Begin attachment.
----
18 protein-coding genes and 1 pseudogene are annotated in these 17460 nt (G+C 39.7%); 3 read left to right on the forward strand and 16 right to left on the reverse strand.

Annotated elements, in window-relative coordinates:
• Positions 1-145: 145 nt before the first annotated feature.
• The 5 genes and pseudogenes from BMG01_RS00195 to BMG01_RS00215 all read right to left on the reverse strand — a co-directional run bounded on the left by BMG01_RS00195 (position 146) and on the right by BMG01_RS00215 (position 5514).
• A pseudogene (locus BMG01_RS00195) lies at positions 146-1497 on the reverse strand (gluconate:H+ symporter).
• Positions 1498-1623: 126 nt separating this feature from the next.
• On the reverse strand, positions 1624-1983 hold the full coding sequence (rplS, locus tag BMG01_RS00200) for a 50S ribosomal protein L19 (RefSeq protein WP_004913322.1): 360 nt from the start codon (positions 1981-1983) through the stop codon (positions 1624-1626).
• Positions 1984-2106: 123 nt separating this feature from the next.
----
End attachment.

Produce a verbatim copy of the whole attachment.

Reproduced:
18 protein-coding genes and 1 pseudogene are annotated in these 17460 nt (G+C 39.7%); 3 read left to right on the forward strand and 16 right to left on the reverse strand.

Annotated elements, in window-relative coordinates:
• Positions 1-145: 145 nt before the first annotated feature.
• The 5 genes and pseudogenes from BMG01_RS00195 to BMG01_RS00215 all read right to left on the reverse strand — a co-directional run bounded on the left by BMG01_RS00195 (position 146) and on the right by BMG01_RS00215 (position 5514).
• A pseudogene (locus BMG01_RS00195) lies at positions 146-1497 on the reverse strand (gluconate:H+ symporter).
• Positions 1498-1623: 126 nt separating this feature from the next.
• On the reverse strand, positions 1624-1983 hold the full coding sequence (rplS, locus tag BMG01_RS00200) for a 50S ribosomal protein L19 (RefSeq protein WP_004913322.1): 360 nt from the start codon (positions 1981-1983) through the stop codon (positions 1624-1626).
• Positions 1984-2106: 123 nt separating this feature from the next.